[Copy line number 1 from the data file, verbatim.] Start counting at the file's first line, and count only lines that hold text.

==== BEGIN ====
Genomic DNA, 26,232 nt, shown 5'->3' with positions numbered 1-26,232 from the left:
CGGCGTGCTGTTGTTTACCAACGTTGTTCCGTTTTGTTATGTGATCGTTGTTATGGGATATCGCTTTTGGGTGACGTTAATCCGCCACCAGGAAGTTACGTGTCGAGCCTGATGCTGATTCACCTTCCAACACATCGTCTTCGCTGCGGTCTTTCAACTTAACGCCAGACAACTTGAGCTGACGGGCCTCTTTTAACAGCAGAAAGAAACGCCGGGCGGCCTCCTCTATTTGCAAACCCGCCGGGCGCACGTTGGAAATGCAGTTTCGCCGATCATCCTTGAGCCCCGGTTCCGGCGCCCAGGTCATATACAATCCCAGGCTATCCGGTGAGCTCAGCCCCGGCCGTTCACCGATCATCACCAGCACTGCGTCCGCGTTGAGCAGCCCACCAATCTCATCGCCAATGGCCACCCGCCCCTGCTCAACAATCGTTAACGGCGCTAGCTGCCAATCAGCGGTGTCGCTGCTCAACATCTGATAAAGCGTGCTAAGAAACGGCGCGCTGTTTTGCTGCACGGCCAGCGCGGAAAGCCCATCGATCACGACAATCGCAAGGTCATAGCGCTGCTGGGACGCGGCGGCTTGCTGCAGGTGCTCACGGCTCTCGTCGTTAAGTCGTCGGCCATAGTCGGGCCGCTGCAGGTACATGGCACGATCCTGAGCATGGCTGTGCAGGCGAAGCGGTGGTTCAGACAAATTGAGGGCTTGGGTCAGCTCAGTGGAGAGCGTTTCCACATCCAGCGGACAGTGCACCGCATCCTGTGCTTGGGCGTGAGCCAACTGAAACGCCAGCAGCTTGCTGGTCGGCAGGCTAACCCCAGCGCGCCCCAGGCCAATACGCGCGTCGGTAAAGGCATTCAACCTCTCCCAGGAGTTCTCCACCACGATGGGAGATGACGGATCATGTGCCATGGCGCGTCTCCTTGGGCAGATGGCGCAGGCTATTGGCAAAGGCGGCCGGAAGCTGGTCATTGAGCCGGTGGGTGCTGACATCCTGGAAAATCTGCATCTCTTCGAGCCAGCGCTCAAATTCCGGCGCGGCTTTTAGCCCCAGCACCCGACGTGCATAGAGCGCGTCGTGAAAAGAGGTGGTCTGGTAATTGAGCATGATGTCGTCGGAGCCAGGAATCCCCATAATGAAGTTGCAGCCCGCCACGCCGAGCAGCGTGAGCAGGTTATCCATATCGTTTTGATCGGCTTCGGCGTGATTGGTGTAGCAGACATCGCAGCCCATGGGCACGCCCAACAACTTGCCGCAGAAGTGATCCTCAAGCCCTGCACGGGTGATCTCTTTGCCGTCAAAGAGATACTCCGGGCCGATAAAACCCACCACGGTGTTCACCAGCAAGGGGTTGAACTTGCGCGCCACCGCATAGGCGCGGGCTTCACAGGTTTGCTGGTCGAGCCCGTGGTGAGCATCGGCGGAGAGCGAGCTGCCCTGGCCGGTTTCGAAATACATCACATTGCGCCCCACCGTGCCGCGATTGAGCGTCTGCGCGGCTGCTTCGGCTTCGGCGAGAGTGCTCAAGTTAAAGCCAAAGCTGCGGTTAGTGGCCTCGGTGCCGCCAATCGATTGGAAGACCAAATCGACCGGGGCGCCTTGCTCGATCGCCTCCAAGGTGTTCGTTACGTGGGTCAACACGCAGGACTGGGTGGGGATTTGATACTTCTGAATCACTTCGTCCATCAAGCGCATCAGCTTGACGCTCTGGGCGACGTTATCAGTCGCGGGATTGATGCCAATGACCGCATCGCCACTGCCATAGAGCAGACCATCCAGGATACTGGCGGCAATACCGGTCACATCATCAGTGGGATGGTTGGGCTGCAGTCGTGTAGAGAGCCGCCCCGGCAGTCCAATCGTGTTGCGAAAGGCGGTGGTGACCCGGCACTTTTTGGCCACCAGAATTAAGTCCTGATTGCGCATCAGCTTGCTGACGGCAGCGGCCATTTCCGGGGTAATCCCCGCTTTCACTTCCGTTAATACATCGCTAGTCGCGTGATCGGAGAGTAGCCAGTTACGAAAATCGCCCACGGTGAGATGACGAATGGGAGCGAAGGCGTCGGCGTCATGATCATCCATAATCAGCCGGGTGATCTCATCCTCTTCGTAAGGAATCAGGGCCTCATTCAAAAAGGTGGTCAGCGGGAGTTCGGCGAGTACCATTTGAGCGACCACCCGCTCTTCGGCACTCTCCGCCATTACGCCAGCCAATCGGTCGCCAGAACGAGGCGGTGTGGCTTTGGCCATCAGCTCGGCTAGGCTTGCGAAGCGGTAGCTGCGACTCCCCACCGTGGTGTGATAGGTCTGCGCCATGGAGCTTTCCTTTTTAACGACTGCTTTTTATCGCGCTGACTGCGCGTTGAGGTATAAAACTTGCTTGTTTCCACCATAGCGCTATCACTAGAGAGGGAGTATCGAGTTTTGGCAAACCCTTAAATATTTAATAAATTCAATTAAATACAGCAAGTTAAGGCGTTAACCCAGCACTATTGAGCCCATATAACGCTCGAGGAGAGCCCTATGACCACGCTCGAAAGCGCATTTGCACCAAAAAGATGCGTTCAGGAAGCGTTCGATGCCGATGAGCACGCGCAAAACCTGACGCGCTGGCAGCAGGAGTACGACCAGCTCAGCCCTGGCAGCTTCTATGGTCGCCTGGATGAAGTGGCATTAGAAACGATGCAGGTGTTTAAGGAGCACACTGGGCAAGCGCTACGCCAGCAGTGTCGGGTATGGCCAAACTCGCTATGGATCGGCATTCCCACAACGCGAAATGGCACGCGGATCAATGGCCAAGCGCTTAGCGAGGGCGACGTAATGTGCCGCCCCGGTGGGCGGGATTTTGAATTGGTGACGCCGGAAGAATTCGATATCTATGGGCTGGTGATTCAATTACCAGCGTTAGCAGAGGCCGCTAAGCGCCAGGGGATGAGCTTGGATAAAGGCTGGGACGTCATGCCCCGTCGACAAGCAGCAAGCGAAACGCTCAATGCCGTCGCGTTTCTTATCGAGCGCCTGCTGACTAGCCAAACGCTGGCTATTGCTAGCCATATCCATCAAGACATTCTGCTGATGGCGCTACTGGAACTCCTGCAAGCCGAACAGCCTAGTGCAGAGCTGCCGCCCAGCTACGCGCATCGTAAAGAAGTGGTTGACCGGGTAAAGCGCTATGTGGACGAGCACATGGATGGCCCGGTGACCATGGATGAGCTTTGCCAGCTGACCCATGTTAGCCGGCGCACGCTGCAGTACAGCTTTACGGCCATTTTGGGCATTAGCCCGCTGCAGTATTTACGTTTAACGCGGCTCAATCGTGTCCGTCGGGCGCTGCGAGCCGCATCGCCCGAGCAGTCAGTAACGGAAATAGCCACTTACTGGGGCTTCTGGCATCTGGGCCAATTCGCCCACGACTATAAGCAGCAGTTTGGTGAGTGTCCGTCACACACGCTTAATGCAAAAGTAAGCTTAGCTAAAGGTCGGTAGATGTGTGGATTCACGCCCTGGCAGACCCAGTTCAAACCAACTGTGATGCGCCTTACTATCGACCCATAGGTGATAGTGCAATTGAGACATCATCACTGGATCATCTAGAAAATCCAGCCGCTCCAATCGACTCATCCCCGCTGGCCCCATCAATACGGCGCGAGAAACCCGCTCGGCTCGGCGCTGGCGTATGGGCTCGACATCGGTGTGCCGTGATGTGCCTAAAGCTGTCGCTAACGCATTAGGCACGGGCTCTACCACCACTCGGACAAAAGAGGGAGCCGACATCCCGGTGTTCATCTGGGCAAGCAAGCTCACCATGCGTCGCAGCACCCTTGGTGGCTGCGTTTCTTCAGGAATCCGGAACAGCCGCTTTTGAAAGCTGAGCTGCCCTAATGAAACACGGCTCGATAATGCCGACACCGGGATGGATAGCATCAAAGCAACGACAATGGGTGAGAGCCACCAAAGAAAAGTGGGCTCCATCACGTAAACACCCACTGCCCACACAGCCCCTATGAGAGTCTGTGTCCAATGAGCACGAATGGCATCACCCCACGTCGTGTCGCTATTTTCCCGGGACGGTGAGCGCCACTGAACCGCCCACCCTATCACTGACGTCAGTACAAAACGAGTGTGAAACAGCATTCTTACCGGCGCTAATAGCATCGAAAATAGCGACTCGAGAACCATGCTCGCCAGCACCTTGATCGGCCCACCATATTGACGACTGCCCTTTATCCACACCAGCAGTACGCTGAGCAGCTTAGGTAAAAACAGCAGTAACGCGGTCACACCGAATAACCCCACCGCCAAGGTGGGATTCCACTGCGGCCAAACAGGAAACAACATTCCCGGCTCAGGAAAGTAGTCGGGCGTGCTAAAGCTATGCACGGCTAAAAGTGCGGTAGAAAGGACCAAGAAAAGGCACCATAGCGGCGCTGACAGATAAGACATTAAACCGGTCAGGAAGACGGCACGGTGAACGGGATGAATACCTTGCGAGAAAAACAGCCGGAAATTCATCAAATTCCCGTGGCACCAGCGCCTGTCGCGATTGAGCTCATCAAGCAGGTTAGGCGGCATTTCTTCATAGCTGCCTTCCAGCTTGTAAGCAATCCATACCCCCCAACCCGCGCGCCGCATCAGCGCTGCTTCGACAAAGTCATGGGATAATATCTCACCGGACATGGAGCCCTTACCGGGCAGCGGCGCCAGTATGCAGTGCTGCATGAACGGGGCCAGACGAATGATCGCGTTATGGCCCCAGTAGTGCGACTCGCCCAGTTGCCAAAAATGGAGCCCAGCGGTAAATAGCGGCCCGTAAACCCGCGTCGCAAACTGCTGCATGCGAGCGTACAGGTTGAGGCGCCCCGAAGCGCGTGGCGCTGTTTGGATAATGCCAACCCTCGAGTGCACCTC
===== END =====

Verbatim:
Genomic DNA, 26,232 nt, shown 5'->3' with positions numbered 1-26,232 from the left: